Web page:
Study finds women with early breast cancer may avoid chemotherapy

Thousands of women with early-stage breast cancer may be able to skip chemotherapy, according to a new study.

The results from the phase 3 TAILORx study were presented at the 2018 American Society of Clinical Oncology (ASCO) Annual Meeting in Chicago, and are published in The New England Journal of Medicine.

Texting also played a role in helping patients feel like they were in control of their treatment, particularly during the first month.

The study was funded in part by the proceeds from sales of the breast cancer postage stamp.

Experts believe the case, discussed at the American Society of Clinical Oncology meeting in Chicago, marks the start of a breakthrough for thousands of women who now have no hope.

For the past several years, cancer care has moved away from chemotherapy, with its harsh side effects - including debilitating nausea, hair loss, anemia, fatigue and infection - to gene-targeting therapies, hormone blockers, and immune system treatments. If chemotherapy is used now, it's often used in lower doses and for shorter periods.

Researchers have unveiled a study suggesting that 70 percent of women with HER2-negative breast cancer that hasn't spread to the lymph nodes get no extra benefits from undergoing chemotherapy.

Trial Assigning IndividuaLized Options for Treatment (Rx), or TAILORx, successfully confirmed the benefit of endocrine therapy alone in patients with early-stage breast cancer who have an Oncotype DX Breast Recurrence Score of 11 to 25.

Treatment for sufferers may involve radiotherapy or surgery.

Cancer is complex and challenging to study, and news reporting on the disease easily lends itself to hype, contradiction and misinterpretation.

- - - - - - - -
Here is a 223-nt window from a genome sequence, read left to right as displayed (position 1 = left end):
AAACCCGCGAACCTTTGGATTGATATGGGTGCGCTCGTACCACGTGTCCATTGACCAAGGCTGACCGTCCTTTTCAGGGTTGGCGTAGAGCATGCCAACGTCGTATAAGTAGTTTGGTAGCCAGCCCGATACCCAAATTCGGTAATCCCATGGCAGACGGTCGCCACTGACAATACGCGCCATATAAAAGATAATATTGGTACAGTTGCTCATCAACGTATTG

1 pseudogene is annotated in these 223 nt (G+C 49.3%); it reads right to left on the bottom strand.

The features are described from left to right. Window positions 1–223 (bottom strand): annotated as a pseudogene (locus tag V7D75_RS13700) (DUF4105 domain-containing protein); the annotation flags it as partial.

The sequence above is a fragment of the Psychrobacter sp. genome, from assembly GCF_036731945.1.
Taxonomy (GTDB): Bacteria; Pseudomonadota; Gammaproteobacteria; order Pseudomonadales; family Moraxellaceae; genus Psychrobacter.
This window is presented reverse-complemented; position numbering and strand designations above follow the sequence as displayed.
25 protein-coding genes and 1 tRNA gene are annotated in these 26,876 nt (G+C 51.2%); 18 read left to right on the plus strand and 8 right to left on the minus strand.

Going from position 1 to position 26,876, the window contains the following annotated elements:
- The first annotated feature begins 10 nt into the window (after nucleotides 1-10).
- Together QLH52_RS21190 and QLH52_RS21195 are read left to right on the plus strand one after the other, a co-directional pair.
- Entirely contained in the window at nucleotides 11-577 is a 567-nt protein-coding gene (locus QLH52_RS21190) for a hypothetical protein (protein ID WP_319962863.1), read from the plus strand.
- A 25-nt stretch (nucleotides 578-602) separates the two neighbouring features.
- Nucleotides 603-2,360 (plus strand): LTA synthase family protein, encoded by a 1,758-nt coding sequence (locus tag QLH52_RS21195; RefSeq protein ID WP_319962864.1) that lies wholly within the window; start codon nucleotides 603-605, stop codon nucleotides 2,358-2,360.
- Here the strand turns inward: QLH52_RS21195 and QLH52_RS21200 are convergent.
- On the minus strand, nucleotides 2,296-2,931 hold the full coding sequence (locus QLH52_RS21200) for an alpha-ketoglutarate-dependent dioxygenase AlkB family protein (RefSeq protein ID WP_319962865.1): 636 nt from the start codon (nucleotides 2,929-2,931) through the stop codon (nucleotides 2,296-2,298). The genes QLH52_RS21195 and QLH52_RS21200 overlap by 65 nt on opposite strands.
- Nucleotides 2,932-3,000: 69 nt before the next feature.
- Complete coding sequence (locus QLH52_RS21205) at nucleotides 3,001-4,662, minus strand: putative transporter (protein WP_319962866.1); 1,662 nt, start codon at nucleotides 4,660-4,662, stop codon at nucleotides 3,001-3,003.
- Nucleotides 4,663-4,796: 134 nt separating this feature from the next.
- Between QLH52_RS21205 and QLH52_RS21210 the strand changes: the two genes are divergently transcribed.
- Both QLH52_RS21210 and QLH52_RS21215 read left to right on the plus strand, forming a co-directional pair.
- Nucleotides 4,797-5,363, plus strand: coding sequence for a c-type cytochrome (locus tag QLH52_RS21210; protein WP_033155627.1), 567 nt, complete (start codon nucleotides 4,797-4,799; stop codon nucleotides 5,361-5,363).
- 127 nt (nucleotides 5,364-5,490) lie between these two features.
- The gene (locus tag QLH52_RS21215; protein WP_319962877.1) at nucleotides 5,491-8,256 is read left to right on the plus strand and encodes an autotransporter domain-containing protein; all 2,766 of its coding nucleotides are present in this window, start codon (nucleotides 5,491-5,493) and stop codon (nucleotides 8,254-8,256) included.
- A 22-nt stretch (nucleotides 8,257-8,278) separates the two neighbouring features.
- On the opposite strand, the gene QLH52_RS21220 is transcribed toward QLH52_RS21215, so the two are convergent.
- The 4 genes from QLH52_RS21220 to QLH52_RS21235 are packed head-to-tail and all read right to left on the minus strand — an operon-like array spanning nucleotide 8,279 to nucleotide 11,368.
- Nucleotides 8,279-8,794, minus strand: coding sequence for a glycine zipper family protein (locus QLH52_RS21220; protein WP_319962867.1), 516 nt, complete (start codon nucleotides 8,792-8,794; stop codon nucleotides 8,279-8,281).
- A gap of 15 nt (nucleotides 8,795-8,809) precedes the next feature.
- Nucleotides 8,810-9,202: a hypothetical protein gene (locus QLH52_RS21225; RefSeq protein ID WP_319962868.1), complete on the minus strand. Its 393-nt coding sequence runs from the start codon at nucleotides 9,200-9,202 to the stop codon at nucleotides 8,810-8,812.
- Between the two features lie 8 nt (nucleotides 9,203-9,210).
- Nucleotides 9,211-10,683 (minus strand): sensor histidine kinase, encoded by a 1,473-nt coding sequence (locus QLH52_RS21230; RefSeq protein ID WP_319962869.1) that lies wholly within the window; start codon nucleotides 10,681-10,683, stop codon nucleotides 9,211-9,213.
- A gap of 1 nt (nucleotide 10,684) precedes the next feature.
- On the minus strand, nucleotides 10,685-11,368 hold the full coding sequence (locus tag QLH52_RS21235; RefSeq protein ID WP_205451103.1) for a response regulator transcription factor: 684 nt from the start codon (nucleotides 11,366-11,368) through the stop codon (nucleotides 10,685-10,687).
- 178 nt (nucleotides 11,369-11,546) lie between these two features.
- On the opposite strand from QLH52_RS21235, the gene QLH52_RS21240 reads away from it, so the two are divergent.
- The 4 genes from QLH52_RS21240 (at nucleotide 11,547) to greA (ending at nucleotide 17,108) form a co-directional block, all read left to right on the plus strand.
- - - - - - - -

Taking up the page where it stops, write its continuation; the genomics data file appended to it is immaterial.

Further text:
"We're looking forward to a future where cancer is treated using a personalized approach", he added.

Instead of chemo therapy, most women with early stage breast cancer can take a hormone blocking pill with the same results, Figueredo said. Those at high risk are advised to receive it but intermediate was a toss-up until this study. Of the 10,273 women tested, 6,711 (69%) had a score of 11-25.

The test randomized women with intermediate risk, about 67 percent. In both groups 89% of women had survived the disease.

"The new results show that most women over 50, and who score within a given range, will not get any benefit from chemotherapy over and above hormonal therapy", Dr. Dana Abraham said, with Abraham Breast Clinic in Little Rock.

Will people trust the results?

According to first author Joseph Sparano of Montefiore Medical Center in NY, "any woman with early-stage breast cancer 75 or younger should have the test and discuss the results" with her doctor. Oncotype DX costs around $4,000, which Medicare and many insurers cover. Similar tests including one called MammaPrint may also be used.

Testing solved a big problem of figuring out who needs chemo, said Dr. Harold Burstein of the Dana-Farber Cancer Institute in Boston.

Angela Harris, head of Scotland at Breast Cancer Care, said: "This incredible news is game-changing as it means thousands of women in Scotland and across the United Kingdom will be able to avoid chemotherapy with confidence". She hadn't felt any lumps or symptoms and had no family history of breast cancer before the diagnosis, she said.

This work showed "we are now at the cusp of a major revolution in finally realising the elusive goal of being able to target the plethora of mutations in cancer through immunotherapy", he wrote.

  • Joanne Flowers